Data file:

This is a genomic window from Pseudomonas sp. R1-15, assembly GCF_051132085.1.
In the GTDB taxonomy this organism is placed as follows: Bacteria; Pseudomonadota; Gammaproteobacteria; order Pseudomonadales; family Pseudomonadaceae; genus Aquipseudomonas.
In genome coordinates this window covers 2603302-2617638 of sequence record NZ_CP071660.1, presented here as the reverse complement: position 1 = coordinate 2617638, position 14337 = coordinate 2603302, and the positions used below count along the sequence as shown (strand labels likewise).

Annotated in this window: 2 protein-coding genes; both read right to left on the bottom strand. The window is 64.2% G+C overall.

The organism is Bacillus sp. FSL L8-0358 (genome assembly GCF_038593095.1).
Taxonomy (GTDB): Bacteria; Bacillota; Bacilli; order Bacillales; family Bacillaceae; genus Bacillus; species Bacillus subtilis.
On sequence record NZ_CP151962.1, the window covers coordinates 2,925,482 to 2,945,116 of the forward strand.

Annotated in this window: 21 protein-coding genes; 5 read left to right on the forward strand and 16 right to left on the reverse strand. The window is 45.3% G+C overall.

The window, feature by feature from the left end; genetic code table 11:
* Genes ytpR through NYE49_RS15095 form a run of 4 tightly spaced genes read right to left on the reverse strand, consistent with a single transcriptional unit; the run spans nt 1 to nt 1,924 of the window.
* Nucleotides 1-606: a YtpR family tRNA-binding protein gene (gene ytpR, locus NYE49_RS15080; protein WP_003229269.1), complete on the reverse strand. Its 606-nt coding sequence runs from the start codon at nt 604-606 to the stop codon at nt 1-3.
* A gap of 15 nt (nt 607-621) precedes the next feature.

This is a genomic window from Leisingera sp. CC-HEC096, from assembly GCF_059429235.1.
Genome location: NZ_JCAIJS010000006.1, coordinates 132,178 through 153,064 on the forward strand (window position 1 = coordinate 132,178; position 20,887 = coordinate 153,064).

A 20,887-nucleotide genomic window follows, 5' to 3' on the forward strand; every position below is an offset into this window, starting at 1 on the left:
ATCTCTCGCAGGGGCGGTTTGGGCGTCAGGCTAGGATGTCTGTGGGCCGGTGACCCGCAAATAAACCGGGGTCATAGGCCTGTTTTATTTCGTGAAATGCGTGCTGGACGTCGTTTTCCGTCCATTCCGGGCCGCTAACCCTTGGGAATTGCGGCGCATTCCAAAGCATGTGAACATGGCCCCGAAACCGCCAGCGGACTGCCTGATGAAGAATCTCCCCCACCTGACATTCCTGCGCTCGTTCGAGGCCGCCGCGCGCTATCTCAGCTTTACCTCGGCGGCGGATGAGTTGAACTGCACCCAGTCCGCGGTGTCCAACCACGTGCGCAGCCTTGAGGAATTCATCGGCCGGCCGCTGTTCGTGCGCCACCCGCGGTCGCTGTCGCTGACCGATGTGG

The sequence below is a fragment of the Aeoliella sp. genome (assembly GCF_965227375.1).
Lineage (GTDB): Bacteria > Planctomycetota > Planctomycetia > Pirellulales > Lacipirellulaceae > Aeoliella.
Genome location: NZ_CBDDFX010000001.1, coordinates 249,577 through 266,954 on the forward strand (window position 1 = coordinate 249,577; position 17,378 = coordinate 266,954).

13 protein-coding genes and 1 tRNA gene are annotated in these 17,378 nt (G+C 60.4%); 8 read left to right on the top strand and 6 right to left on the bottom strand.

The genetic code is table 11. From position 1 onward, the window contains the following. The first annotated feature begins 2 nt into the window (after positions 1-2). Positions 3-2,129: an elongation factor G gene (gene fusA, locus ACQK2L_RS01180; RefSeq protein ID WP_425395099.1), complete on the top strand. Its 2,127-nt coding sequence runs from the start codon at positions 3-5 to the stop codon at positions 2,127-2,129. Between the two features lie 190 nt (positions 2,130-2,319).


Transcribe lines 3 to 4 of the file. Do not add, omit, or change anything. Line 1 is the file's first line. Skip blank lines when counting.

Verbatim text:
In genome coordinates this window covers 2603302-2617638 of sequence record NZ_CP071660.1, presented here as the reverse complement: position 1 = coordinate 2617638, position 14337 = coordinate 2603302, and the positions used below count along the sequence as shown (strand labels likewise).

Annotated in this window: 2 protein-coding genes; both read right to left on the bottom strand. The window is 64.2% G+C overall.